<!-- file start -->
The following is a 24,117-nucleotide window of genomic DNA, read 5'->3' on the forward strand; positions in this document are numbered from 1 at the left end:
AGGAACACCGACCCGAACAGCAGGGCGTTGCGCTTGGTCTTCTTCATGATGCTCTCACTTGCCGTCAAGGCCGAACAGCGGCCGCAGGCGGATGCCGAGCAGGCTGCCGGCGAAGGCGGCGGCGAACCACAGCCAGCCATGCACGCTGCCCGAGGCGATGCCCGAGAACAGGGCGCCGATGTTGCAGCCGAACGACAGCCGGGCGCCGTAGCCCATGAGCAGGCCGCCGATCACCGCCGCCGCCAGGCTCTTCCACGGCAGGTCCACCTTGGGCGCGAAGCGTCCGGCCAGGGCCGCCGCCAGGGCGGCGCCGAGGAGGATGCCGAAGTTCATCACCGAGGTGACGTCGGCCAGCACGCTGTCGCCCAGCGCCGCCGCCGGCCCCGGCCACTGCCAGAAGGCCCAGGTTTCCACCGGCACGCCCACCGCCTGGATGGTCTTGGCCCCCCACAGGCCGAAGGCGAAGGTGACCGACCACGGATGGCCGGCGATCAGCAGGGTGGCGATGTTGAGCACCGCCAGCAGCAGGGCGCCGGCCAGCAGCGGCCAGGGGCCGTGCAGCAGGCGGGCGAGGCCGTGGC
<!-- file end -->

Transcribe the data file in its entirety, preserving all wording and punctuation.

The following is a 24,117-nucleotide window of genomic DNA, read 5'->3' on the forward strand; positions in this document are numbered from 1 at the left end:
AGGAACACCGACCCGAACAGCAGGGCGTTGCGCTTGGTCTTCTTCATGATGCTCTCACTTGCCGTCAAGGCCGAACAGCGGCCGCAGGCGGATGCCGAGCAGGCTGCCGGCGAAGGCGGCGGCGAACCACAGCCAGCCATGCACGCTGCCCGAGGCGATGCCCGAGAACAGGGCGCCGATGTTGCAGCCGAACGACAGCCGGGCGCCGTAGCCCATGAGCAGGCCGCCGATCACCGCCGCCGCCAGGCTCTTCCACGGCAGGTCCACCTTGGGCGCGAAGCGTCCGGCCAGGGCCGCCGCCAGGGCGGCGCCGAGGAGGATGCCGAAGTTCATCACCGAGGTGACGTCGGCCAGCACGCTGTCGCCCAGCGCCGCCGCCGGCCCCGGCCACTGCCAGAAGGCCCAGGTTTCCACCGGCACGCCCACCGCCTGGATGGTCTTGGCCCCCCACAGGCCGAAGGCGAAGGTGACCGACCACGGATGGCCGGCGATCAGCAGGGTGGCGATGTTGAGCACCGCCAGCAGCAGGGCGCCGGCCAGCAGCGGCCAGGGGCCGTGCAGCAGGCGGGCGAGGCCGTGGC